I have been working at NICE full-time (More than 3 years)

    Pros

    The people at Nice are great.

    Cons

    The software is extremely complex and interfaces with both telephony and other 3rd Party Applications. You will have to work very hard, lots of hours, and sacrifice personal life to be successful here.

    Advice to Management

    Take a good look at the work/life balance of most of the employees and do something to truly embrace a culture that promotes it.


  5. Helpful (5)

    "Project Manager"

    StarStarStarStarStar
    • Work/Life Balance
    • Culture & Values
    • Career Opportunities
    • Comp & Benefits
    • Senior Management
    Former Employee - Anonymous Employee in Seattle, WA
    Former Employee - Anonymous Employee in Seattle, WA
    Doesn't Recommend
    Positive Outlook
    Disapproves of CEO

    I worked at NICE (More than a year)

    Pros

    Family autonomous, remote work. Reasonable salary and benefits

    Cons

    Terrible leadership and management selection.

    Advice to Management

    Start listening to all employees not just IL. Open up profit sharing


  6. Helpful (6)

    "Fizzback review"

    StarStarStarStarStar
    • Work/Life Balance
    • Culture & Values
    • Career Opportunities
    • Comp & Benefits
    • Senior Management
    Former Employee - Program Manager in Omaha, NE
    Former Employee - Program Manager in Omaha, NE
    Doesn't Recommend

    I worked at NICE (More than a year)

    Pros

    Great benefits and innovative products.

    Cons

    Poor management structure.Dishonesty in upper management with clients.

    Advice to Management

    Learn to develop and manage your employees. There is more value in keeping an employee than in churning employees through lack of engagement and development.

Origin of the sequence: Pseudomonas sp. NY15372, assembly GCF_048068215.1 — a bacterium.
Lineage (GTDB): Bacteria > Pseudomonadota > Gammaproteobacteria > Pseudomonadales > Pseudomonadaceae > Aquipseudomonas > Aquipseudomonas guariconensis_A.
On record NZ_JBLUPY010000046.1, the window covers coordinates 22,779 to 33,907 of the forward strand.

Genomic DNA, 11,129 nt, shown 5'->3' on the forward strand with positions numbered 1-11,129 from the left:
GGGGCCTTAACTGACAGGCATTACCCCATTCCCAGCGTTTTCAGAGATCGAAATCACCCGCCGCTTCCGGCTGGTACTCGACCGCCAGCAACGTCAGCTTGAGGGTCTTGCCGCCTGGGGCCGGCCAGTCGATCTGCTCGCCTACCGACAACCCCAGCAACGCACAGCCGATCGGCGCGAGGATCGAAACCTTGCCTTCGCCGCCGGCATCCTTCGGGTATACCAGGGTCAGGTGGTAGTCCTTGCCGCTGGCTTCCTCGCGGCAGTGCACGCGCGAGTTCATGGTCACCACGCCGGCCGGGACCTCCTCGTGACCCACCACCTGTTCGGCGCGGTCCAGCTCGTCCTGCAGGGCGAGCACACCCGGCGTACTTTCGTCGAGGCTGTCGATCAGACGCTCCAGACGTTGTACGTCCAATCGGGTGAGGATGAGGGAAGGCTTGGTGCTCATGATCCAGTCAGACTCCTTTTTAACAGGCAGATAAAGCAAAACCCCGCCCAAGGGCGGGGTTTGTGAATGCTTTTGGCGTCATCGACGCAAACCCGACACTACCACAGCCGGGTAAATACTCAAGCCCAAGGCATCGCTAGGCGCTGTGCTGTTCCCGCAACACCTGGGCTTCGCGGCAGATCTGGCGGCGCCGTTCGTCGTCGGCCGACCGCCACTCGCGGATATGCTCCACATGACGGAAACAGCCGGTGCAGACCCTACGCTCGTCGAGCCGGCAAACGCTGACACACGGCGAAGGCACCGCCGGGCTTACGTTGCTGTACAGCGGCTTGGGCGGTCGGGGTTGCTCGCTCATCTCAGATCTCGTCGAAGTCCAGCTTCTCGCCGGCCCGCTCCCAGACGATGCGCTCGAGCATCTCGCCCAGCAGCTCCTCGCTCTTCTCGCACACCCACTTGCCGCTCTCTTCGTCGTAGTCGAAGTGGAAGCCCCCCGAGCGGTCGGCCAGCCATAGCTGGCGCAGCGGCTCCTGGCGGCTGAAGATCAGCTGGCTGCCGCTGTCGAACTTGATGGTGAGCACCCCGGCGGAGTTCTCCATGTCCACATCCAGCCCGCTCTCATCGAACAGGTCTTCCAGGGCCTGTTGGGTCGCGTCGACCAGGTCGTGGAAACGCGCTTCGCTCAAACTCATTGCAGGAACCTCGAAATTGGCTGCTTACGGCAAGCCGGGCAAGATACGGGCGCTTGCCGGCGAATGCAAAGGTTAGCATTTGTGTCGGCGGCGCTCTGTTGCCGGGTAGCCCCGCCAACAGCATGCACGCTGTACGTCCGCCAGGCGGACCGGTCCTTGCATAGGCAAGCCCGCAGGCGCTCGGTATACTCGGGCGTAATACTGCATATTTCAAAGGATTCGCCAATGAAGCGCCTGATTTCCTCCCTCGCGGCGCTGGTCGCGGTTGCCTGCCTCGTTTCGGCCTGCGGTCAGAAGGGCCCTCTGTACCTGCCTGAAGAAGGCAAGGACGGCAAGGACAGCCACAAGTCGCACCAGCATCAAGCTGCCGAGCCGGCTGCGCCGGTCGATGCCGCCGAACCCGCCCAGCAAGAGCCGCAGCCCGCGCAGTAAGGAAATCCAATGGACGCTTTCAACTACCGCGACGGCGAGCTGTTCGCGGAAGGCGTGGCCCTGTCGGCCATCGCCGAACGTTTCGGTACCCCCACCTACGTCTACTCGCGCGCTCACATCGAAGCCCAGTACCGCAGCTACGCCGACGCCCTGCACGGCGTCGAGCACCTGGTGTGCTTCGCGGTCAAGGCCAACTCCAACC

Transparency is key.


  7. Helpful (12)

    "Challenging in every sense - NICE Support"

    StarStarStarStarStar
    • Work/Life Balance
    • Culture & Values
    • Career Opportunities
    • Comp & Benefits
    • Senior Management
    Former Employee - Support Engineer, Perform, NIM, Engage in Denver, CO
    Former Employee - Support Engineer, Perform, NIM, Engage in Denver, CO
    Doesn't Recommend
    Neutral Outlook
    No opinion of CEO

    I worked at NICE full-time

    Pros

    Though I rated my experience at NICE as 2 stars it is worth noting there are significant pros to the company. These are often overlooked by disgruntled employees

    Working in NICE support I have gained an incredible amount of experience in a short time. On top of the hands on access to the leading product in its field employees are given access to a Lynda.com profile and can train themselves in whatever they wish.

    If you are willing to work hard you will be appreciated by management and many of the customers you deal with on a regular basis. This may not actually translate into anything in the long term, but the little things can keep you going. Not everyone is noticed, but my personal experience was positive in this area.

    Benefits are fairly strong, between a high number of personal, sick, and vacation days per year and good health insurance options. Cell plans are provided for you, and there are several other niche benefits (though many of them are never explained/poorly explained- if you plan to work here take the time to map out every benefit and how to use it to your advantage)